Interview: Optimizing electric fleet management

Photo: scharfsinn86 via Adobe Stock

Founded early last year by CEO Anant Kapoor and CTO Eric Daoud, Guided Energy aims to help fleet owners better manage their fleet of electric vehicles (EV). 

The company provides software that enables owners to automate EV fleet operations from charge management and dispatch through to reporting and expense management.

Despite still being in its infancy, the company has garnered significant attention and support, and recently closed a US$5.2m seed round with Sequoia and Dynamo.

It also counts former Formula One driver Nico Rosberg as one of its angel investors.

IRN recently caught up with Kapoor, a Cambridge & MIT engineer, to discuss how the software is helping to maximize fleet efficiency, how it could transfer over to the equipment rental industry and why he is predicting fast growth for the company.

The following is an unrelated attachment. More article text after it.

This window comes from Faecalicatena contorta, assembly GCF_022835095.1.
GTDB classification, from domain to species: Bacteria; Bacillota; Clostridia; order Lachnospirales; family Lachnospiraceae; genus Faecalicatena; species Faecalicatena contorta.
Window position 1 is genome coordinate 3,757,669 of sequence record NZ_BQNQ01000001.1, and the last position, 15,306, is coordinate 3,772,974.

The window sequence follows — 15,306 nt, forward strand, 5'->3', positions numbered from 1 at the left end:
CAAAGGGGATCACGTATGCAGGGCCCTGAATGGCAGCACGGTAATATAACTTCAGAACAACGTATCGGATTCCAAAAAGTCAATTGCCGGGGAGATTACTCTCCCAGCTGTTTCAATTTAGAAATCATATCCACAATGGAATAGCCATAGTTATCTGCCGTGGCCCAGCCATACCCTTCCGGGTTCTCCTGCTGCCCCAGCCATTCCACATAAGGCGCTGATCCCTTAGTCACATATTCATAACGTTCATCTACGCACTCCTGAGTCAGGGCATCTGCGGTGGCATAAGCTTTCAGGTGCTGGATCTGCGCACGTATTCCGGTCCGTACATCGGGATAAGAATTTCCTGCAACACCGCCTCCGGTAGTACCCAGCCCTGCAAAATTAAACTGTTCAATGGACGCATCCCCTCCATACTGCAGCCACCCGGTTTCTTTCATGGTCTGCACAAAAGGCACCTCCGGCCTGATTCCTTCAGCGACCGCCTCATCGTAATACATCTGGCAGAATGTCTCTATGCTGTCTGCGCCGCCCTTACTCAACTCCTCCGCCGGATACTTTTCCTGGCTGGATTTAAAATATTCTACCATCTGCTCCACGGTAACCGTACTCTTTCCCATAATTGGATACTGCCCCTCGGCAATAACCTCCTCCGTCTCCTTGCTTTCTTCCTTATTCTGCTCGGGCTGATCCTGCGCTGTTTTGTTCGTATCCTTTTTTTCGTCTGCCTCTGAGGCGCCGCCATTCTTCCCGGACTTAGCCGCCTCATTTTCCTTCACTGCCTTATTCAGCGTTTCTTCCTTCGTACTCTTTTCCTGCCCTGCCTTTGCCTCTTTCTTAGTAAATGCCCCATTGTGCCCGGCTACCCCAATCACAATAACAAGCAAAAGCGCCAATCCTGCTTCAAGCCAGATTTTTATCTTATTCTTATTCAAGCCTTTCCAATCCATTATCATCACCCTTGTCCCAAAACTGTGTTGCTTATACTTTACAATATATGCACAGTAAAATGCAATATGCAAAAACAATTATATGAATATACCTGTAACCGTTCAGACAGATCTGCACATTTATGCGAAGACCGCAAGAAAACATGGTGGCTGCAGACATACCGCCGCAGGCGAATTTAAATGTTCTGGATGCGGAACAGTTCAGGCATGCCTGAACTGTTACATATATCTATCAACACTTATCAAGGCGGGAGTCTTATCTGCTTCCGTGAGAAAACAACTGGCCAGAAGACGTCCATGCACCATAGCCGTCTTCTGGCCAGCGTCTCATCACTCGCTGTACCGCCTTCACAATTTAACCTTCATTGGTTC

IRN: Tell us about the solutions offered by Guided Energy

AK: We’re making it easier, cheaper and more profitable for commercial fleets to charge, dispatch and operate the fleet of commercial electric vehicles. Today we have over 1000 electric vehicles already connected onto our platform and that’s growing fast.

We’ve been helping fleets of all shapes and sizes, mostly in car rental, small delivery and transportation to improve and get the most out of their electric vehicles.

IRN: Having launched early last year, what have been some of the key milestones and developments?

AK: We’ve released our first product, which has connected over 1,000 vehicles to date. Some of the big milestones include our published customer Sixt, the car rental company, and Addison Lee in the UK who are both now on-boarded onto the platform.

Really what our product does is help across three main areas. The first is dispatch, where we help allocate vehicles based on charge and the job requirements to the right job.